Mindfulness, a form of meditation, is the mental act of being keenly aware of the present moment. It is enjoying a tremendous surge in popularity, both in the popular press and in psychotherapeutic literature. Mindfulness has moved from a Buddhist practice that originated about 2,600 years ago to mainstream psychotherapy. Among the benefits of mindfulness are heightened creativity, greater self-control, increased tolerance, enhanced flexibility, calmness, less anxiety, improved concentration and attention span, and a greater ability to relate to others and yourself with increased kindness, acceptance, and compassion.
Mindfulness advocates say that virtually everyone can benefit by being more mindful. But does practicing mindfulness really deliver, or is it yet another here-today, gone-tomorrow momentary fad?
Mindfulness is one of the best-researched topics in psychology, and the findings are clear. Mindfulness is scientifically proven to enhance your mental acuity and alertness and to increase your happiness and sense of well-being.
One of the purposes of mindfulness is to slow down conscious mental activity in the brain. As you transition from a fast beta brain state to a slower alpha state, the brain processes information and emotions more effectively. In our book, BIG IDEAS, we teach:
Slower brainwave production is one of the goals of mindfulness and meditation programs. During meditation, the brain slows down and gets a rest five times deeper than sleep. This deeper rest gives the body and the brain an opportunity to heal.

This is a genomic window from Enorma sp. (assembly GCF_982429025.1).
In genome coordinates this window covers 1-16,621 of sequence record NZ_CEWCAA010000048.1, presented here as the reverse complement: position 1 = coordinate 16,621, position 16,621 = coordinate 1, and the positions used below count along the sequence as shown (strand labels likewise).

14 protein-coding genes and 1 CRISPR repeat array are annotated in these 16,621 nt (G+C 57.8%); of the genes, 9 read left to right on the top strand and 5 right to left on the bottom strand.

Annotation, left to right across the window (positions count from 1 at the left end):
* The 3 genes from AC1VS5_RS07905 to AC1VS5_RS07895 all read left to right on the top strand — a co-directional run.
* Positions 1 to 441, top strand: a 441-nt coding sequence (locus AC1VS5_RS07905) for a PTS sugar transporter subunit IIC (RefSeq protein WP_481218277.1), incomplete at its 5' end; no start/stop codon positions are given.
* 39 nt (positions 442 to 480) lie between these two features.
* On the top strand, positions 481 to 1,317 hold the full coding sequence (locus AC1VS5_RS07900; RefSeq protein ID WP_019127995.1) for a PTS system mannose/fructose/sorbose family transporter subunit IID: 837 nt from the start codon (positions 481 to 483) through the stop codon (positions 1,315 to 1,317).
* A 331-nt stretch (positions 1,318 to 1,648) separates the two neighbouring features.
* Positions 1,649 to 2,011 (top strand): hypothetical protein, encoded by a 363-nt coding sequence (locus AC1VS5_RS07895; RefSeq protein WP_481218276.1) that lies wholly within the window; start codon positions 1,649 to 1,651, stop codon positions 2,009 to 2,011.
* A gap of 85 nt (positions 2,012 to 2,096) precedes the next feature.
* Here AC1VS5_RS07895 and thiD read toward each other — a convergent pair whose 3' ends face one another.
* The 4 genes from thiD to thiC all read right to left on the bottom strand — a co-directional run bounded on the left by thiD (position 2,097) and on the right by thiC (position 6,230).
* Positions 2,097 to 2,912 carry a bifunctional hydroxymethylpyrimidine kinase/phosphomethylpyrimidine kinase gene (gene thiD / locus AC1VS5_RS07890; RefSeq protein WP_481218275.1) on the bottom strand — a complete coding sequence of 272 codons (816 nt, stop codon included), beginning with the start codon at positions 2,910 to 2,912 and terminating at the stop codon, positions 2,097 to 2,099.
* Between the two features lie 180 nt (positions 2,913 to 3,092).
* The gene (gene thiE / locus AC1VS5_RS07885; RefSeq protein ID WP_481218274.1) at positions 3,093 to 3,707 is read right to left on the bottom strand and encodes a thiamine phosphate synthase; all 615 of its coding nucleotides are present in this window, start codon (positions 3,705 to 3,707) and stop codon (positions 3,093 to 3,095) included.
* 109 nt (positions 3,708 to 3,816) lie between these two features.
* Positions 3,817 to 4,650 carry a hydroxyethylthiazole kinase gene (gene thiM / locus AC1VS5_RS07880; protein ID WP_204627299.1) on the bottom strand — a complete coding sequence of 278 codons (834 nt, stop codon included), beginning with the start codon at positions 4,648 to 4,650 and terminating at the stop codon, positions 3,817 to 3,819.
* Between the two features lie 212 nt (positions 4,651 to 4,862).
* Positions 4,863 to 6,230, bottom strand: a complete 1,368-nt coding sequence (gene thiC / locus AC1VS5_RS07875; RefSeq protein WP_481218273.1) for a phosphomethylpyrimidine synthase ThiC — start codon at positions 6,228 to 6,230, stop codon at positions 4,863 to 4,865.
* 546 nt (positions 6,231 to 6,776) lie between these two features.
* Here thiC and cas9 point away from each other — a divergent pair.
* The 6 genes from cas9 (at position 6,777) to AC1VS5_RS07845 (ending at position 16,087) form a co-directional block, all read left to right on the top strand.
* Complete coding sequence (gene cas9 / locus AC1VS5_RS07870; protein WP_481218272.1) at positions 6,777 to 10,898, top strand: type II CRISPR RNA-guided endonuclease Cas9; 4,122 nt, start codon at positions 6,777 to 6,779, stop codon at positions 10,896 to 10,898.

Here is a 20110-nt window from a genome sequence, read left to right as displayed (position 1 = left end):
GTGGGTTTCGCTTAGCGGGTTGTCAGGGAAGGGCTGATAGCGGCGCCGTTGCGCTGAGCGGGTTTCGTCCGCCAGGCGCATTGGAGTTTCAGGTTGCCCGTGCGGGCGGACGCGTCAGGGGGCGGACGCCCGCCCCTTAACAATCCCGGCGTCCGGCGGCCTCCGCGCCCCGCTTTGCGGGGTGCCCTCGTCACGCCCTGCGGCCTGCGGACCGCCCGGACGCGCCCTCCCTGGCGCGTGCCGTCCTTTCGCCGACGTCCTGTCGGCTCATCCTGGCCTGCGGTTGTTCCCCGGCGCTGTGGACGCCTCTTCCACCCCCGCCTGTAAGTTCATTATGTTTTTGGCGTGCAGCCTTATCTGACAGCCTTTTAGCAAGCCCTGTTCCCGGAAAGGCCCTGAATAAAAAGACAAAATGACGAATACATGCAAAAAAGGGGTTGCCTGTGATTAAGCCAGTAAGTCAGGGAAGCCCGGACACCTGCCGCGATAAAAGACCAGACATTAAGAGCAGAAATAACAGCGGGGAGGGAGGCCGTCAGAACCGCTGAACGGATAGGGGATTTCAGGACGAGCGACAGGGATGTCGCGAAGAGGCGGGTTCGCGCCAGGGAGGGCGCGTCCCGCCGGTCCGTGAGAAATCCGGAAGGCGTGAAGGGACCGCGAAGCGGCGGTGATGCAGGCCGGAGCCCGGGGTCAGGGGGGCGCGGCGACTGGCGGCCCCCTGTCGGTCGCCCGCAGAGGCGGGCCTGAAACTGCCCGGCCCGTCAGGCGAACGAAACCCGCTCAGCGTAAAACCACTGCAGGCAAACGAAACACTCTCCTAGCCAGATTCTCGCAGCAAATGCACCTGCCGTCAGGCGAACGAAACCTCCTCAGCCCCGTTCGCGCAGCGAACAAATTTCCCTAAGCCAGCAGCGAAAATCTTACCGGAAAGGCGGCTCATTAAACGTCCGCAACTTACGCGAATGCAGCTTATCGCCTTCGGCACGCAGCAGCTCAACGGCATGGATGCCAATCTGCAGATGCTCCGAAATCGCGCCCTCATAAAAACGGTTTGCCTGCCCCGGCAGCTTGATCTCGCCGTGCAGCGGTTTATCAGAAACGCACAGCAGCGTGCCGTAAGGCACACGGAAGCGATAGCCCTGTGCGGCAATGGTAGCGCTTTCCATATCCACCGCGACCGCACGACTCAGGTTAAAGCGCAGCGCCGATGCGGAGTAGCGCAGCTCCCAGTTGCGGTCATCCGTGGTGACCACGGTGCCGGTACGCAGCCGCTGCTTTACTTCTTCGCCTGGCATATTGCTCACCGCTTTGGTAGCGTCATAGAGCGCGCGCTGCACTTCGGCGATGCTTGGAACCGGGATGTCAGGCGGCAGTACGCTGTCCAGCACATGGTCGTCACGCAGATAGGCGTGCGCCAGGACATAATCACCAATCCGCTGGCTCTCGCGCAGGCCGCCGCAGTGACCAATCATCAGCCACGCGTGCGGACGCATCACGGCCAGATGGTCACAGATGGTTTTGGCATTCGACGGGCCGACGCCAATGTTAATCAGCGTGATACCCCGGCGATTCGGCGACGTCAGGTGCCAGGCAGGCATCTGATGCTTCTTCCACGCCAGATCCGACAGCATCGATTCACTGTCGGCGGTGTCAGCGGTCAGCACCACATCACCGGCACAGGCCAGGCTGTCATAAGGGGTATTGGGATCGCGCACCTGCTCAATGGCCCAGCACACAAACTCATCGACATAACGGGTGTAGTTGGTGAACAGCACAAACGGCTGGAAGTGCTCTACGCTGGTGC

Meditation helps the right and left hemispheres of the brain communicate with each other by strengthening the corpus callosum, the bridge between the two. This connection allows us to generate creative solutions even in high-stress situations.
Other proven benefits of regular meditation and mindfulness practices include less anxiety and depression, a lengthened attention span, a reduction in age-related memory loss, an increase in mental sharpness and fluid intelligence in older adults, and decreased sensitivity to both physical and emotional pain. Researchers at the University of Washington discovered that mindfulness practices are twice as effective as12-step programs in preventing drug-addiction relapse. These many benefits can come from meditating as little as twenty minutes a day.
There is also a fascinating inverse correlation between the time spent in meditation and mindfulness practices and the time required to accomplish other tasks. Those who take time to meditate will find they have more than enough time to complete the rest of the things on their to-do lists.
With some practice, you can generate stress-relieving alpha waves any time, even during high stress situations. In your journal, keep track of what works best for you.
Here are some ideas:
• With your eyes closed, breathe in deeply. Hold the breath, then let it out slowly. Repeat five or six times and pay attention to how you feel.
• Get the Breethe app and follow some of the programs.
• Take a solitary walk and pay attention to the sounds, smells and sights. Leave your cell phone behind.
• Engage in an artistic pursuit like painting, sculpting, drawing, writing, or crafting.
• Close your eyes and concentrate on your breathing.
• Listen to relaxing music.
For more information on the far-reaching benefits of mindfulness and meditation, read BIG IDEAS: How to Unleash Your Creative Self and Have More Aha! Moments by Craig Case and Jennifer Beckstrand. Available at Amazon in paperback, Kindle, and Audible.